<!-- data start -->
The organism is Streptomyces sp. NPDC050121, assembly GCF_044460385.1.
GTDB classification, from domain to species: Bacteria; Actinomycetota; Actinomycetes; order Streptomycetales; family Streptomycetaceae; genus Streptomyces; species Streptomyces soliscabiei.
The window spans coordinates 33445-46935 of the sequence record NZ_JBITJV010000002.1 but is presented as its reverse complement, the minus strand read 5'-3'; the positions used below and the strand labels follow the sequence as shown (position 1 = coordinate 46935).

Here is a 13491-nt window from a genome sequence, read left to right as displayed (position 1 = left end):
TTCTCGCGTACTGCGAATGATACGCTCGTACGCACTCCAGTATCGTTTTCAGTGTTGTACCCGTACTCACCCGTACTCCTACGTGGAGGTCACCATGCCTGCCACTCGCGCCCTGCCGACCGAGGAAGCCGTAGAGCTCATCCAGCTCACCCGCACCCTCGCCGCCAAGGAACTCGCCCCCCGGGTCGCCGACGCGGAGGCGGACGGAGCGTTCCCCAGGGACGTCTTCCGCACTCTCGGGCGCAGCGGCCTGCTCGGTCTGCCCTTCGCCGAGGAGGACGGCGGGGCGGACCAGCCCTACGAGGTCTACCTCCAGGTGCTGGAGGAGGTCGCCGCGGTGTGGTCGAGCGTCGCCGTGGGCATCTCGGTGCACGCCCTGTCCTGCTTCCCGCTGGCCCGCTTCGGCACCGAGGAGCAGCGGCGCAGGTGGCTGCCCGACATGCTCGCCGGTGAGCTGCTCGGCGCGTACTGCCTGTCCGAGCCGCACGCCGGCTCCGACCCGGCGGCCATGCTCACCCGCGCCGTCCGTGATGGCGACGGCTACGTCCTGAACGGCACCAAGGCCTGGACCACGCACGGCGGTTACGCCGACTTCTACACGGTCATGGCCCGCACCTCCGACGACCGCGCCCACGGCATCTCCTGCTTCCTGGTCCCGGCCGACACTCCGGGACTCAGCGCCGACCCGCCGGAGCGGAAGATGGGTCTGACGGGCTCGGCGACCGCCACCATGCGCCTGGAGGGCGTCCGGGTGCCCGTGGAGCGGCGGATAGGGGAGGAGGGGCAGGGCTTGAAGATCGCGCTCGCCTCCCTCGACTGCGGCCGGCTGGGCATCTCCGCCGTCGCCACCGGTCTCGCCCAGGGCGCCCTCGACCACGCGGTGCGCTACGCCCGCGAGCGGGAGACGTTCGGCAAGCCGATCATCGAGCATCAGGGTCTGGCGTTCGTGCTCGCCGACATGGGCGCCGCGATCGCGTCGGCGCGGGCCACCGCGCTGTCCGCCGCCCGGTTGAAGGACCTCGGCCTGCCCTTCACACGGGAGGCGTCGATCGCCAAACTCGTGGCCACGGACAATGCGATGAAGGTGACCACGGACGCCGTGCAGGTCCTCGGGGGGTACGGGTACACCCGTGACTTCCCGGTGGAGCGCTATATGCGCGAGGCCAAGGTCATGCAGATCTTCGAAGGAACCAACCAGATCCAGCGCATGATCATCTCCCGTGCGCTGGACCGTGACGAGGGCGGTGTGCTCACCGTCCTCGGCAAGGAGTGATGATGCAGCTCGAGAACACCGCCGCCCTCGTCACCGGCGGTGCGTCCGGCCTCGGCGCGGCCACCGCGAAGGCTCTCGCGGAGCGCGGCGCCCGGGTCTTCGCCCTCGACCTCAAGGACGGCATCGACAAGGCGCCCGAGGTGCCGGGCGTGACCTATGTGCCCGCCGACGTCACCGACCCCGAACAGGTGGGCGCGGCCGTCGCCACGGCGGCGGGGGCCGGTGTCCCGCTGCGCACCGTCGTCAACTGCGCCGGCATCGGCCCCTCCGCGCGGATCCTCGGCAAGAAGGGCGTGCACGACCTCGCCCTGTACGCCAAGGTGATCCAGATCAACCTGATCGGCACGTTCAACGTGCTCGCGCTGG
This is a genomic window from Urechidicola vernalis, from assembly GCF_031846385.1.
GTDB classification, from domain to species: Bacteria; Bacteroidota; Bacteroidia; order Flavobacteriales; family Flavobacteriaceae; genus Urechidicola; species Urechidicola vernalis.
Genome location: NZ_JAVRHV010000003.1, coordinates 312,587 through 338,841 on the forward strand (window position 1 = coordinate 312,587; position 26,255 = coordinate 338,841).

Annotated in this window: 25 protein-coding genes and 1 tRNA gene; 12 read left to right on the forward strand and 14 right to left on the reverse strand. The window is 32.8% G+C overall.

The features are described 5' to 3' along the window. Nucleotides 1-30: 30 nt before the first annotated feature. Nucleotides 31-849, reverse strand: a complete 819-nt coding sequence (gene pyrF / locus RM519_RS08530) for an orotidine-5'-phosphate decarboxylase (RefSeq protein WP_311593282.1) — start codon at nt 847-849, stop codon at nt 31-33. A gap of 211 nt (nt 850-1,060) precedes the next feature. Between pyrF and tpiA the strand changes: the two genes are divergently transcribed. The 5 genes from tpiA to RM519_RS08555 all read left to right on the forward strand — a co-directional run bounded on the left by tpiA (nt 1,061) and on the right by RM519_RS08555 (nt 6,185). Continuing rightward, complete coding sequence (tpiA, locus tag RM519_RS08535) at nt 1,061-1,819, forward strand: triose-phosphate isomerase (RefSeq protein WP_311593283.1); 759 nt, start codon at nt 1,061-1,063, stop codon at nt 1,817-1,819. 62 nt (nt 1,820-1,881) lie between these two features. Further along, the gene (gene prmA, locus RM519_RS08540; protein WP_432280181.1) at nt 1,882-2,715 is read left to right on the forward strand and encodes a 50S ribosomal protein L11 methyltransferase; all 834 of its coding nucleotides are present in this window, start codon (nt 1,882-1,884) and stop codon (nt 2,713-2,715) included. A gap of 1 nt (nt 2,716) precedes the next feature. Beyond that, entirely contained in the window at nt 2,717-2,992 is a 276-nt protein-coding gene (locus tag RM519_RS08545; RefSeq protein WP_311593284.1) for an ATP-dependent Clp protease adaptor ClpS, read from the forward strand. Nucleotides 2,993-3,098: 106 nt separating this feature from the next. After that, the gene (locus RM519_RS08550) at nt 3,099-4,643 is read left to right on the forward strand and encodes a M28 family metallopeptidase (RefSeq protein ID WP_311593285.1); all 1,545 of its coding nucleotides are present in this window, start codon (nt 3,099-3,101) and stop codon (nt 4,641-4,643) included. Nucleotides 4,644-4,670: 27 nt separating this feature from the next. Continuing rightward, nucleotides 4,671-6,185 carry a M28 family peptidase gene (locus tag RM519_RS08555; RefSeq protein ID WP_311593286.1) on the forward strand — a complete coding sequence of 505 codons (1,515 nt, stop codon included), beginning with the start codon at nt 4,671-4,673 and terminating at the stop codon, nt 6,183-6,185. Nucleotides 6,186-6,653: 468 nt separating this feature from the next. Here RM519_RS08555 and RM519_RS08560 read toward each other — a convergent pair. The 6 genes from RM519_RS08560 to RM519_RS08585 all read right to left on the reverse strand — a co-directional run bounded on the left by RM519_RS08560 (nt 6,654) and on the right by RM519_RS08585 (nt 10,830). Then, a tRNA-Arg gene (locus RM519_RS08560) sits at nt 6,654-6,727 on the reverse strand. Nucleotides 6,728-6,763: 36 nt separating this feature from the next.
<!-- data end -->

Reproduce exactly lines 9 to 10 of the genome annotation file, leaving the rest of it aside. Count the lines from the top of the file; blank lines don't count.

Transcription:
Annotated in this window: 25 protein-coding genes and 1 tRNA gene; 12 read left to right on the forward strand and 14 right to left on the reverse strand. The window is 32.8% G+C overall.

The features are described 5' to 3' along the window. Nucleotides 1-30: 30 nt before the first annotated feature. Nucleotides 31-849, reverse strand: a complete 819-nt coding sequence (gene pyrF / locus RM519_RS08530) for an orotidine-5'-phosphate decarboxylase (RefSeq protein WP_311593282.1) — start codon at nt 847-849, stop codon at nt 31-33. A gap of 211 nt (nt 850-1,060) precedes the next feature. Between pyrF and tpiA the strand changes: the two genes are divergently transcribed. The 5 genes from tpiA to RM519_RS08555 all read left to right on the forward strand — a co-directional run bounded on the left by tpiA (nt 1,061) and on the right by RM519_RS08555 (nt 6,185). Continuing rightward, complete coding sequence (tpiA, locus tag RM519_RS08535) at nt 1,061-1,819, forward strand: triose-phosphate isomerase (RefSeq protein WP_311593283.1); 759 nt, start codon at nt 1,061-1,063, stop codon at nt 1,817-1,819. 62 nt (nt 1,820-1,881) lie between these two features. Further along, the gene (gene prmA, locus RM519_RS08540; protein WP_432280181.1) at nt 1,882-2,715 is read left to right on the forward strand and encodes a 50S ribosomal protein L11 methyltransferase; all 834 of its coding nucleotides are present in this window, start codon (nt 1,882-1,884) and stop codon (nt 2,713-2,715) included. A gap of 1 nt (nt 2,716) precedes the next feature. Beyond that, entirely contained in the window at nt 2,717-2,992 is a 276-nt protein-coding gene (locus tag RM519_RS08545; RefSeq protein WP_311593284.1) for an ATP-dependent Clp protease adaptor ClpS, read from the forward strand. Nucleotides 2,993-3,098: 106 nt separating this feature from the next. After that, the gene (locus RM519_RS08550) at nt 3,099-4,643 is read left to right on the forward strand and encodes a M28 family metallopeptidase (RefSeq protein ID WP_311593285.1); all 1,545 of its coding nucleotides are present in this window, start codon (nt 3,099-3,101) and stop codon (nt 4,641-4,643) included. Nucleotides 4,644-4,670: 27 nt separating this feature from the next. Continuing rightward, nucleotides 4,671-6,185 carry a M28 family peptidase gene (locus tag RM519_RS08555; RefSeq protein ID WP_311593286.1) on the forward strand — a complete coding sequence of 505 codons (1,515 nt, stop codon included), beginning with the start codon at nt 4,671-4,673 and terminating at the stop codon, nt 6,183-6,185. Nucleotides 6,186-6,653: 468 nt separating this feature from the next. Here RM519_RS08555 and RM519_RS08560 read toward each other — a convergent pair. The 6 genes from RM519_RS08560 to RM519_RS08585 all read right to left on the reverse strand — a co-directional run bounded on the left by RM519_RS08560 (nt 6,654) and on the right by RM519_RS08585 (nt 10,830). Then, a tRNA-Arg gene (locus RM519_RS08560) sits at nt 6,654-6,727 on the reverse strand. Nucleotides 6,728-6,763: 36 nt separating this feature from the next.